Williams' asking price is going up

September 23, 1992|By Martin McNeal | Martin McNeal,McClatchy News Service

SACRAMENTO, Calif. -- If the establishment of true market value has been a major hang-up in negotiations between the Sacramento Kings and first-round draft choice Walt Williams, the news of an impending deal between the Charlotte Hornets and Alonzo Mourning may speed up things.

And the news indicates Kings new owner Jim Thomas may have to reach deeper into his pockets than he had planned.

Although the Kings originally offered Williams, the seventh pick in the NBA draft, about $6.5 million over four years, it's likely they felt comfortable with the idea of signing him for $8 million over that same span. But it may take a lot more than $2 million a year to sign the Maryland star.

Reports have indicated that Mourning, who was drafted behind Shaquille O'Neal in June, soon may sign a six-year contract for $21 million.

A contract that paid Mourning an average of $3.5 million a year would be second only to O'Neal's seven-year, $40 million pact, and would influence the market below.

Kings president Rick Benner said that he and Len Elmore, Williams' lawyer and another former Maryland star, spoke yesterday but did not make any headway toward a contract.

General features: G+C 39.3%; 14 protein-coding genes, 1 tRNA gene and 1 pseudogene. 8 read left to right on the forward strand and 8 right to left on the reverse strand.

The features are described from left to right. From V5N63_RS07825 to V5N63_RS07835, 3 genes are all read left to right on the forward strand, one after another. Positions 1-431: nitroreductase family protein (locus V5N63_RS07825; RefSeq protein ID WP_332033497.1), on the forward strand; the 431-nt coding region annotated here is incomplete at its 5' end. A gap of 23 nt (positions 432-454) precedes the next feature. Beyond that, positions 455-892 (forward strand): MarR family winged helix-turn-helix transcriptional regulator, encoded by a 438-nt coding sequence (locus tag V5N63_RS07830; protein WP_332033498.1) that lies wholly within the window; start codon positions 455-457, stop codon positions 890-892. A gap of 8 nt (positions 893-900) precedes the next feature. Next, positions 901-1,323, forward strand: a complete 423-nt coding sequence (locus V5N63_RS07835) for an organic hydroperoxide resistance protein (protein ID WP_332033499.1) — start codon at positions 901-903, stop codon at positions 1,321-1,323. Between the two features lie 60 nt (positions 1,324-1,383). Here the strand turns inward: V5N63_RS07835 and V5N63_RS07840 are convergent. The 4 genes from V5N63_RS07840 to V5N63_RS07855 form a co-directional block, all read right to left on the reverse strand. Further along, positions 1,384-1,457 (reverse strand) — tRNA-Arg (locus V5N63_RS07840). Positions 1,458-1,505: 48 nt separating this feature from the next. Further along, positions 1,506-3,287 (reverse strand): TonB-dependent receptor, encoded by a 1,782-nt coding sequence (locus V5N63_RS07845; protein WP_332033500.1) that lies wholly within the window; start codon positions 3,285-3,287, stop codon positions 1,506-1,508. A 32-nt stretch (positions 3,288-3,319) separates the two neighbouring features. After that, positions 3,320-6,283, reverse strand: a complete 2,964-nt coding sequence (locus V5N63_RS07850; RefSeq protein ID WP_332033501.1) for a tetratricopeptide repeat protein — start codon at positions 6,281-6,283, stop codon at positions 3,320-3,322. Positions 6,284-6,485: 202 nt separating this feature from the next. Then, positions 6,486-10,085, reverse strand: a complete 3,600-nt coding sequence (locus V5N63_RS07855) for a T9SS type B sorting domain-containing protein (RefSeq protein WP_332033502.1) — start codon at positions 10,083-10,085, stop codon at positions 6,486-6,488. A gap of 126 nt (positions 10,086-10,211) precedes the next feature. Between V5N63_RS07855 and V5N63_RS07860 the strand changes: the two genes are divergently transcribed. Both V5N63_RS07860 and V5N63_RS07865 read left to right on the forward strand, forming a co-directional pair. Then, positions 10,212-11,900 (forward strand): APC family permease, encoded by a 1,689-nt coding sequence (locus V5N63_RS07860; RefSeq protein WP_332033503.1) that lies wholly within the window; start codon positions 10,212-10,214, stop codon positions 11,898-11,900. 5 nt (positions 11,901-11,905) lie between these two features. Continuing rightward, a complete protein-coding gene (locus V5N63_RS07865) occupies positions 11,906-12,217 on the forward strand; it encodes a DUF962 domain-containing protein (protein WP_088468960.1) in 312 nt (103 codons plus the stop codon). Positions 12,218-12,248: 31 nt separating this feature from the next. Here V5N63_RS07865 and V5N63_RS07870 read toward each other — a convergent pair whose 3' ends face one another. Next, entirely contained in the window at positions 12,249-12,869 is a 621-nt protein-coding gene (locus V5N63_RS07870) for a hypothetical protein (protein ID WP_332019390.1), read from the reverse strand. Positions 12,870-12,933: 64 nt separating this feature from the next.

"We didn't get too far," he said. "We don't have any specific time planned to speak in the future. But it's going to get done."

Elmore has maintained that the market value of players in each draft is influenced by the contract signed by the No. 1 pick.

"We realize that Walt Williams is not Shaquille O'Neal and that Shaq is a unique entity," Elmore said. "But the history of the draft is that the contracts below still are affected on a percentage basis when there is an abnormality at the top of the draft.

"When Derrick Coleman, as a non-center, signed the highest contract ever for a rookie, the Kings paid Lionel Simmons at No. 7, 47 percent of that deal."

For the record, 47 percent of O'Neal's $5.7 million a year would be about $2.7 million a year.

Elmore appeared a bit miffed when he learned Kings executives had mentioned that Elmore client Harold Miner, the 12th pick in the draft, has yet to sign with Miami, even though Nos. 10 and 11 have.

"The Harold Miner situation is totally different than this one," Elmore said.

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